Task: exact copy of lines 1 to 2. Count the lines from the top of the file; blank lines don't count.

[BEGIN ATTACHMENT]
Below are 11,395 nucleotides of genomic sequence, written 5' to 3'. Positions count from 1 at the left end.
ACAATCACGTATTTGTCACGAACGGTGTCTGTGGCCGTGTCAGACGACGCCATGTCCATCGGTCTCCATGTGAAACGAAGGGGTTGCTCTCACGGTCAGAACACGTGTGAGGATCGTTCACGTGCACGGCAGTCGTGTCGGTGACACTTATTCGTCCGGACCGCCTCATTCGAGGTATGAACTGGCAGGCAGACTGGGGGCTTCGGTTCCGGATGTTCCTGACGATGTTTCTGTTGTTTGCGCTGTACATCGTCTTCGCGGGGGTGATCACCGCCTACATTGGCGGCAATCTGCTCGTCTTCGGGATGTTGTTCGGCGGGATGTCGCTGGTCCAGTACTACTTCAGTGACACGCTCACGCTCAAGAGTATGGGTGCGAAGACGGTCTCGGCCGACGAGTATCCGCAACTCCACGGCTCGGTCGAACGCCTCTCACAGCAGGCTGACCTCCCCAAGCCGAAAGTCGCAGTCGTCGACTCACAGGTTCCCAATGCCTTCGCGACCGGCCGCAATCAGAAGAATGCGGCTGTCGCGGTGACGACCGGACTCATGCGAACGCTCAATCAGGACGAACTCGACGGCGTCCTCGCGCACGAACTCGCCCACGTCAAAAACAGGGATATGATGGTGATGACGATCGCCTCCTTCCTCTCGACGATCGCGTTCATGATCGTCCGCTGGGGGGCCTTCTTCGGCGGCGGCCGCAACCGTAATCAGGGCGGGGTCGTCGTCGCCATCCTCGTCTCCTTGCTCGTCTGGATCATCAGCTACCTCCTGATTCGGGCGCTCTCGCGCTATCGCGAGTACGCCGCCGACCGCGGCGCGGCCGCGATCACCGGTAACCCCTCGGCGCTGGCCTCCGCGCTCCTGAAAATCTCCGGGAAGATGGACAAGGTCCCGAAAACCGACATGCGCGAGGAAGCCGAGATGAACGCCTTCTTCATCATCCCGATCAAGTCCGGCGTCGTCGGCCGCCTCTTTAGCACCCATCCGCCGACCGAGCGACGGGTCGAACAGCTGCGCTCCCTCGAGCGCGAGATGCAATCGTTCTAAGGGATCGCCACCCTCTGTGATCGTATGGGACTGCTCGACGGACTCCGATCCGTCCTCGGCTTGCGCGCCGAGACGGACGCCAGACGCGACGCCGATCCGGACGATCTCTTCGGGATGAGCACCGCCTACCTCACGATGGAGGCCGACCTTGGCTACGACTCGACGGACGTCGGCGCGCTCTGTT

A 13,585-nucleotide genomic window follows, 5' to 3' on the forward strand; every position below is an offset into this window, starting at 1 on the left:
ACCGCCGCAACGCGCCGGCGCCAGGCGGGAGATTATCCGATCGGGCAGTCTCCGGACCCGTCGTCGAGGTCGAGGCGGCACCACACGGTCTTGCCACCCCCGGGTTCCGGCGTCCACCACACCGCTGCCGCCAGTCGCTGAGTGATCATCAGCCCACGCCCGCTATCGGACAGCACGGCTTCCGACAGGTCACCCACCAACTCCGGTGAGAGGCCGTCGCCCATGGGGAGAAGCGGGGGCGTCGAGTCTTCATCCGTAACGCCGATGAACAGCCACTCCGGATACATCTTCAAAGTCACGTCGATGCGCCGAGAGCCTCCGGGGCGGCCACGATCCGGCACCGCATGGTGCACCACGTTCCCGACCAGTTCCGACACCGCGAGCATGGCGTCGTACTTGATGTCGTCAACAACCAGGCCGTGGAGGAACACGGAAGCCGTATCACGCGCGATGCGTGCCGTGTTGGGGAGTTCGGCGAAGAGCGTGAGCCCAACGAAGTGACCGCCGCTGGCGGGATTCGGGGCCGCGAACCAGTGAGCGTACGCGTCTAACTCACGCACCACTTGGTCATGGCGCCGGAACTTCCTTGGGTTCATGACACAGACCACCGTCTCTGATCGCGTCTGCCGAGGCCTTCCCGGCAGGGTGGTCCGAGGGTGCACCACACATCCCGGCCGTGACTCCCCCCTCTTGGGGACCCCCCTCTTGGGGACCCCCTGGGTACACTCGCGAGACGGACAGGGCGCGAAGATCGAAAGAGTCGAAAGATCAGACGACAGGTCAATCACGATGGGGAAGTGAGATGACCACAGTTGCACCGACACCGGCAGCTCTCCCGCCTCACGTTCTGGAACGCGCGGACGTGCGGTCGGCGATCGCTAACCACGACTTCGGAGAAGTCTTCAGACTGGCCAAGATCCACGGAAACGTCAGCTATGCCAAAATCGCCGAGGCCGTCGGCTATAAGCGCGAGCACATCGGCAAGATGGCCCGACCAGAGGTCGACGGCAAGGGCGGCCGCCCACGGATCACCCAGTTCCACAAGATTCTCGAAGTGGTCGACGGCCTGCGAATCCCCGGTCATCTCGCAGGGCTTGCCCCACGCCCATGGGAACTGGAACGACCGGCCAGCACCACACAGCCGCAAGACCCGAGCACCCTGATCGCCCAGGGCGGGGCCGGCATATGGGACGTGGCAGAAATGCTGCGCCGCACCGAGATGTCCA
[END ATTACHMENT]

Below are 11,395 nucleotides of genomic sequence, written 5' to 3'. Positions count from 1 at the left end.
ACAATCACGTATTTGTCACGAACGGTGTCTGTGGCCGTGTCAGACGACGCCATGTCCATCGGTCTCCATGTGAAACGAAGGGGTTGCTCTCACGGTCAGAACACGTGTGAGGATCGTTCACGTGCACGGCAGTCGTGTCGGTGACACTTATTCGTCCGGACCGCCTCATTCGAGGTATGAACTGGCAGGCAGACTGGGGGCTTCGGTTCCGGATGTTCCTGACGATGTTTCTGTTGTTTGCGCTGTACATCGTCTTCGCGGGGGTGATCACCGCCTACATTGGCGGCAATCTGCTCGTCTTCGGGATGTTGTTCGGCGGGATGTCGCTGGTCCAGTACTACTTCAGTGACACGCTCACGCTCAAGAGTATGGGTGCGAAGACGGTCTCGGCCGACGAGTATCCGCAACTCCACGGCTCGGTCGAACGCCTCTCACAGCAGGCTGACCTCCCCAAGCCGAAAGTCGCAGTCGTCGACTCACAGGTTCCCAATGCCTTCGCGACCGGCCGCAATCAGAAGAATGCGGCTGTCGCGGTGACGACCGGACTCATGCGAACGCTCAATCAGGACGAACTCGACGGCGTCCTCGCGCACGAACTCGCCCACGTCAAAAACAGGGATATGATGGTGATGACGATCGCCTCCTTCCTCTCGACGATCGCGTTCATGATCGTCCGCTGGGGGGCCTTCTTCGGCGGCGGCCGCAACCGTAATCAGGGCGGGGTCGTCGTCGCCATCCTCGTCTCCTTGCTCGTCTGGATCATCAGCTACCTCCTGATTCGGGCGCTCTCGCGCTATCGCGAGTACGCCGCCGACCGCGGCGCGGCCGCGATCACCGGTAACCCCTCGGCGCTGGCCTCCGCGCTCCTGAAAATCTCCGGGAAGATGGACAAGGTCCCGAAAACCGACATGCGCGAGGAAGCCGAGATGAACGCCTTCTTCATCATCCCGATCAAGTCCGGCGTCGTCGGCCGCCTCTTTAGCACCCATCCGCCGACCGAGCGACGGGTCGAACAGCTGCGCTCCCTCGAGCGCGAGATGCAATCGTTCTAAGGGATCGCCACCCTCTGTGATCGTATGGGACTGCTCGACGGACTCCGATCCGTCCTCGGCTTGCGCGCCGAGACGGACGCCAGACGCGACGCCGATCCGGACGATCTCTTCGGGATGAGCACCGCCTACCTCACGATGGAGGCCGACCTTGGCTACGACTCGACGGACGTCGGCGCGCTCTGTT